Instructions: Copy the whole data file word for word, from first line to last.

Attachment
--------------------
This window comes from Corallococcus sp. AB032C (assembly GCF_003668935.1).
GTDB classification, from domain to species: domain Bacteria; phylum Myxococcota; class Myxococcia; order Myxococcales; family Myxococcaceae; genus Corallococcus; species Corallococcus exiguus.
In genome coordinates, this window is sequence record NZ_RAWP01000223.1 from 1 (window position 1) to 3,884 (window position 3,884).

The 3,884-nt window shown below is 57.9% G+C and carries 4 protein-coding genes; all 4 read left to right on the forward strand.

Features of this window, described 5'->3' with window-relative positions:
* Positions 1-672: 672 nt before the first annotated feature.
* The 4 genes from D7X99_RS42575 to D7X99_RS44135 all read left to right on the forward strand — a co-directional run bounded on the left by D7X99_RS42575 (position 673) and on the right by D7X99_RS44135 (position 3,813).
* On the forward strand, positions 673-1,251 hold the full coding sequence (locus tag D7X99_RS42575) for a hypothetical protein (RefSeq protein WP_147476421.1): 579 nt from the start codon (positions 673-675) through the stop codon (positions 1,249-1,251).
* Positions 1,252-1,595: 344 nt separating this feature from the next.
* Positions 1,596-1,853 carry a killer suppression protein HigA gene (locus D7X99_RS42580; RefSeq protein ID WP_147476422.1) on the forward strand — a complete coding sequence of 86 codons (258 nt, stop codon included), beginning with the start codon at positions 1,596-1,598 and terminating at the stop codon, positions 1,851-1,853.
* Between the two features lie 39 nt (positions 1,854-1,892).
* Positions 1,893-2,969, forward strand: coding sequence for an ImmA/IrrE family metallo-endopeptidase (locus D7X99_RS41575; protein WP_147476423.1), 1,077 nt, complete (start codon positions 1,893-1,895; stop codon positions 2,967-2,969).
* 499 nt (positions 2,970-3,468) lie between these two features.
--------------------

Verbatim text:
This window comes from Corallococcus sp. AB032C (assembly GCF_003668935.1).
GTDB classification, from domain to species: domain Bacteria; phylum Myxococcota; class Myxococcia; order Myxococcales; family Myxococcaceae; genus Corallococcus; species Corallococcus exiguus.
In genome coordinates, this window is sequence record NZ_RAWP01000223.1 from 1 (window position 1) to 3,884 (window position 3,884).

The 3,884-nt window shown below is 57.9% G+C and carries 4 protein-coding genes; all 4 read left to right on the forward strand.

Features of this window, described 5'->3' with window-relative positions:
* Positions 1-672: 672 nt before the first annotated feature.
* The 4 genes from D7X99_RS42575 to D7X99_RS44135 all read left to right on the forward strand — a co-directional run bounded on the left by D7X99_RS42575 (position 673) and on the right by D7X99_RS44135 (position 3,813).
* On the forward strand, positions 673-1,251 hold the full coding sequence (locus tag D7X99_RS42575) for a hypothetical protein (RefSeq protein WP_147476421.1): 579 nt from the start codon (positions 673-675) through the stop codon (positions 1,249-1,251).
* Positions 1,252-1,595: 344 nt separating this feature from the next.
* Positions 1,596-1,853 carry a killer suppression protein HigA gene (locus D7X99_RS42580; RefSeq protein ID WP_147476422.1) on the forward strand — a complete coding sequence of 86 codons (258 nt, stop codon included), beginning with the start codon at positions 1,596-1,598 and terminating at the stop codon, positions 1,851-1,853.
* Between the two features lie 39 nt (positions 1,854-1,892).
* Positions 1,893-2,969, forward strand: coding sequence for an ImmA/IrrE family metallo-endopeptidase (locus D7X99_RS41575; protein WP_147476423.1), 1,077 nt, complete (start codon positions 1,893-1,895; stop codon positions 2,967-2,969).
* 499 nt (positions 2,970-3,468) lie between these two features.